The last figures I painted for the May multi-player extravaganza at Ayton were a unit of Hussars. Having done exactly the same in 2013, I knew what I was letting myself in for – Hussars are not the ideal troop type to have to finish to a deadline, there’s always more detail to find just when you think you’re nearly finished! Still, despite the stress and fatigue of again finishing them on the Friday morning (the day I was travelling..) I now have another unit of Hussars in the collection.
I suspect that if I didn’t paint them to a deadline I would put off doing them indefinitely. Guess what I’ll be painting at the start of next May?!
I didn’t have an opportunity to post about the new unit at the time, but they galloped onto the table after the smoke from the recent battle at Spurlacco had cleared and posed for a few shots.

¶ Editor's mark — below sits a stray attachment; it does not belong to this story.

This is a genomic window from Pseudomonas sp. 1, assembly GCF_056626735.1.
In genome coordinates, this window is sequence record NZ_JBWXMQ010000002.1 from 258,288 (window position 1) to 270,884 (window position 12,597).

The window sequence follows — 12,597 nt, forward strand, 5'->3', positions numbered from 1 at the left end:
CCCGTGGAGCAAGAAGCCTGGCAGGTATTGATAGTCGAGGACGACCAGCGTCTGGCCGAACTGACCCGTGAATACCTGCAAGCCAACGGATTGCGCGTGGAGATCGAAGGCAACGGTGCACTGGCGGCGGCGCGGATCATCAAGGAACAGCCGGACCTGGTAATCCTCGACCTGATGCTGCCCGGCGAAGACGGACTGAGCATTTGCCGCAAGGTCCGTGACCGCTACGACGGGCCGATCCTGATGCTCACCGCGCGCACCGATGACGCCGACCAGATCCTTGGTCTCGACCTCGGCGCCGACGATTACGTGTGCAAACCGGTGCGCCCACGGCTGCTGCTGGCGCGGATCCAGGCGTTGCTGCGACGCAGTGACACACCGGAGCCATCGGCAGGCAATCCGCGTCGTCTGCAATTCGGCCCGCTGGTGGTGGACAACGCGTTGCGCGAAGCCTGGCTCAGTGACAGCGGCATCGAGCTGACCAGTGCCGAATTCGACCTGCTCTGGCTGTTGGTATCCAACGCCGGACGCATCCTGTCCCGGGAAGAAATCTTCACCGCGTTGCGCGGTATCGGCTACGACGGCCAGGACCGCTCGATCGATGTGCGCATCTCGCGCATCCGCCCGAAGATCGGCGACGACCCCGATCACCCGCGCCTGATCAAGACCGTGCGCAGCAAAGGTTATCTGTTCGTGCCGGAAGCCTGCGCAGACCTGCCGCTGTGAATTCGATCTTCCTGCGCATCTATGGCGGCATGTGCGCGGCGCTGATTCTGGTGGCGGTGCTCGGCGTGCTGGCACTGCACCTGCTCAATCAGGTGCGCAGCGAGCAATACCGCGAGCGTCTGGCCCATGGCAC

This unit is part of the Medetian army and was raised by the Cavaliere di St Angelo, a noble from the northern uplands of the country. St Angelo chose to dress his regiment in white and other pale shades and mount them all on greys (a common horse colour in the region) – hence their nickname, ‘The Ghosts’.
The figures are Perry plastic Napoleonic French Hussars, using the mirliton head option, the presence of which in the box is a real boon to people wanting to use them for the 18th century.
The flag is just a bit of clipart from the web, printed as a design onto paper and painted. As with my other Hussars, I want these to be available both for 18th century games (where standard base sizes are needed, hence the sabots) and for early 19th century games (where I need them on single bases for Sharp Practice).
This unit balances out the Fleurian Legion Hussars (Minden Miniatures) and I plan to add another similar sized unit of the same figures respectively to each side in due course (in time for the next two Ayton deadlines I guess!)
Battle honours have yet to be earned by this new regiment, although they didn’t lack for courage at Ayton. They were in the first line of cavalry that dashed itself to pieces against Iain Burt’s guns and infantry (fortunately his cavalry wasn’t on form that day or I’d have been thrashed) in front of Pescadrix. Our war correspondent’s mid-action sketch below..